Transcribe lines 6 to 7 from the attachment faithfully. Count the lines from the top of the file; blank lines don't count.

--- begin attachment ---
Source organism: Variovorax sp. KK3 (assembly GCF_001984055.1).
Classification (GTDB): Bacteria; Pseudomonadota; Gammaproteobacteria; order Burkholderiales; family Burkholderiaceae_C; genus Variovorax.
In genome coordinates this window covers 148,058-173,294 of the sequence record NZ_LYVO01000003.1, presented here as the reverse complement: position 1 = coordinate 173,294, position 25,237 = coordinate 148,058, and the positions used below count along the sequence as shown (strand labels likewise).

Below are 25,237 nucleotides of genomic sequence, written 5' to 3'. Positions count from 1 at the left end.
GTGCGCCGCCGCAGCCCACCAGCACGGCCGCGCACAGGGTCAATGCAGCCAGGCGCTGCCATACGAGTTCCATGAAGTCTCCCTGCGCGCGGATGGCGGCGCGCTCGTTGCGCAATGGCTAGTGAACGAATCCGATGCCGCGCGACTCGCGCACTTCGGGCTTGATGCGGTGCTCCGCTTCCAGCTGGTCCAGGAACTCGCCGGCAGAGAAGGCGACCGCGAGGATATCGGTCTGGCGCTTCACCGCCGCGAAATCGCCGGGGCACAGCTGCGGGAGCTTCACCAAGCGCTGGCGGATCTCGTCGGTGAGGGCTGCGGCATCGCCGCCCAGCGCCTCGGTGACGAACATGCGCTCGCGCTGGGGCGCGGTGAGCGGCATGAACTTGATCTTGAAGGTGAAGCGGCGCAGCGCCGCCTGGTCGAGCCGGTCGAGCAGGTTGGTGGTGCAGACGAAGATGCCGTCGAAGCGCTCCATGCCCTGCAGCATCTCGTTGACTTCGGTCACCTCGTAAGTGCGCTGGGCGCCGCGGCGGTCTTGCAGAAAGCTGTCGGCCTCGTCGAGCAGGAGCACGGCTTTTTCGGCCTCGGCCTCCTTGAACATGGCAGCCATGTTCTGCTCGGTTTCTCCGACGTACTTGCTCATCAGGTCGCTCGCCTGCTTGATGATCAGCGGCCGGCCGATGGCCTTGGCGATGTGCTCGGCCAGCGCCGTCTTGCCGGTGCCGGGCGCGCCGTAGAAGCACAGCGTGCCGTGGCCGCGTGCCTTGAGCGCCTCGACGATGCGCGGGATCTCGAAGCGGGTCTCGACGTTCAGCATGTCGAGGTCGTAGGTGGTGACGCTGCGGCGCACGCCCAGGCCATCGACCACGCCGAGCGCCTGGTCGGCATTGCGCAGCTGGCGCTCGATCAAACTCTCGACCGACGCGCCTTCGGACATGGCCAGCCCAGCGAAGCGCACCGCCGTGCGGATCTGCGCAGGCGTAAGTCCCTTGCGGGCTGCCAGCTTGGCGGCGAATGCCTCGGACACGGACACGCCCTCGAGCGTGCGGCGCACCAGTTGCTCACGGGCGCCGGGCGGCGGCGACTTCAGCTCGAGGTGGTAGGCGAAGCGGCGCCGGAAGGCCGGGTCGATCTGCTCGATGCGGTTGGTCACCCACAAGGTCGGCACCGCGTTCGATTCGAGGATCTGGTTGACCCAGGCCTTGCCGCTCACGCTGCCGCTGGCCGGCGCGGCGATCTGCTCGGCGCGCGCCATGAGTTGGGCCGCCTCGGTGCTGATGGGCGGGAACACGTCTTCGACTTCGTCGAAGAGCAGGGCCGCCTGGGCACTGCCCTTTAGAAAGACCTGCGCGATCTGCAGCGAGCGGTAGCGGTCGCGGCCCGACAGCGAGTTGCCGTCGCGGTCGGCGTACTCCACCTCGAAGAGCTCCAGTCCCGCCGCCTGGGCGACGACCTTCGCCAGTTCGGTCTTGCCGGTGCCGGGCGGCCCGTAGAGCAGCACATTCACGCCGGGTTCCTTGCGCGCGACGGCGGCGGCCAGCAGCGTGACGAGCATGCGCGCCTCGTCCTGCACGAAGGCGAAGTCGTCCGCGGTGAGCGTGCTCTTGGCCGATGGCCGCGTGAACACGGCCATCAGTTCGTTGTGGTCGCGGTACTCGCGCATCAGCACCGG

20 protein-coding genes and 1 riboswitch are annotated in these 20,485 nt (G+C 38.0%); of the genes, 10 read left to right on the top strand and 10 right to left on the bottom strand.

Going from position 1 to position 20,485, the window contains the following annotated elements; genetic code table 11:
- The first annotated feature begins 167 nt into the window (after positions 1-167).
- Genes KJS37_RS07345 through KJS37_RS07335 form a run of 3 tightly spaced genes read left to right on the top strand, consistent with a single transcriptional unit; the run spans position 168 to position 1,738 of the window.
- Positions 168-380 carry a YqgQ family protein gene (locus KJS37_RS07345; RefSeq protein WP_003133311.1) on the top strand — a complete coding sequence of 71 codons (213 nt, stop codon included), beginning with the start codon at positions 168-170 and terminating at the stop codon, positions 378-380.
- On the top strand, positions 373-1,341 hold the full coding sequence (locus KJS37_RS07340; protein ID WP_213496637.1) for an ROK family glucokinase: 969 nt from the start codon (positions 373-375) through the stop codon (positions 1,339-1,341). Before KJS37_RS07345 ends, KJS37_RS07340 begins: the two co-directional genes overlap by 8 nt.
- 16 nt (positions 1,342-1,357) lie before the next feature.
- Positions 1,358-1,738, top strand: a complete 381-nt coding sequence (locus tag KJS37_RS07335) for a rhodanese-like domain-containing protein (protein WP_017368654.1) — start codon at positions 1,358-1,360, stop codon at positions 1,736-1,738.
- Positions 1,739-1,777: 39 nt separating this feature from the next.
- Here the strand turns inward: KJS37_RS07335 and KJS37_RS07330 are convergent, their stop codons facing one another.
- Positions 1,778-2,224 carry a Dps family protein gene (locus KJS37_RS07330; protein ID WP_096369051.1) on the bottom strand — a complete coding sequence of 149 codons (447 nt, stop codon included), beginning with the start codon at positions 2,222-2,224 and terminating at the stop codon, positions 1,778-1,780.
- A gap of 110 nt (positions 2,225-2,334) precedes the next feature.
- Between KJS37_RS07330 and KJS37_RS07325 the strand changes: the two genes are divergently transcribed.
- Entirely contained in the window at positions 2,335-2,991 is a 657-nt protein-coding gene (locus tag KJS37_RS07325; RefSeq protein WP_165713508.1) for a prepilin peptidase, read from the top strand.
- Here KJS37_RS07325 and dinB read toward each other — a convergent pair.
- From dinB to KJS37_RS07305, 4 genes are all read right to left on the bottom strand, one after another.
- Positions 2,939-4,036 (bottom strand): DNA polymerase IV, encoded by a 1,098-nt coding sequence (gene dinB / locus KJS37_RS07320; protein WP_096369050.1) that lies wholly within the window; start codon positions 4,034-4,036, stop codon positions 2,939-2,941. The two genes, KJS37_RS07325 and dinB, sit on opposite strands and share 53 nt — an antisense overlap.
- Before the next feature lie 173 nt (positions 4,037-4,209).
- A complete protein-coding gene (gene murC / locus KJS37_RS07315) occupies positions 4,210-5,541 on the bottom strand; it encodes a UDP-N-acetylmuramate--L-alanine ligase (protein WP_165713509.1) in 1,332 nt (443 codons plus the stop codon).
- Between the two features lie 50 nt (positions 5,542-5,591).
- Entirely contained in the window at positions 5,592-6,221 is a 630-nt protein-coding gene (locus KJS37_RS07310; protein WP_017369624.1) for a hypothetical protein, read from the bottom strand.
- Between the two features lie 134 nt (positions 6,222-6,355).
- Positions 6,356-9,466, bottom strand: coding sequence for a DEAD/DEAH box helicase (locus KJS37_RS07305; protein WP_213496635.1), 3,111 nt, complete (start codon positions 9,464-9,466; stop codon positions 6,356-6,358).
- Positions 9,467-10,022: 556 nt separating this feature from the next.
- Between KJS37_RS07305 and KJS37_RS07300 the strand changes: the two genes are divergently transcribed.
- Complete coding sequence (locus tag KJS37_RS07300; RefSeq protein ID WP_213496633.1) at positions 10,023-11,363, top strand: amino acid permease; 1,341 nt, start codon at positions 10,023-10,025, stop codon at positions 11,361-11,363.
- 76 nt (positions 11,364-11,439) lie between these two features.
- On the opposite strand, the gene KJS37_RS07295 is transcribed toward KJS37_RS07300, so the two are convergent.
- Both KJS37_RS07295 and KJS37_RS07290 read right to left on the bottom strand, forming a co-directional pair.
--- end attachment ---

20 protein-coding genes and 1 riboswitch are annotated in these 20,485 nt (G+C 38.0%); of the genes, 10 read left to right on the top strand and 10 right to left on the bottom strand.

Going from position 1 to position 20,485, the window contains the following annotated elements; genetic code table 11: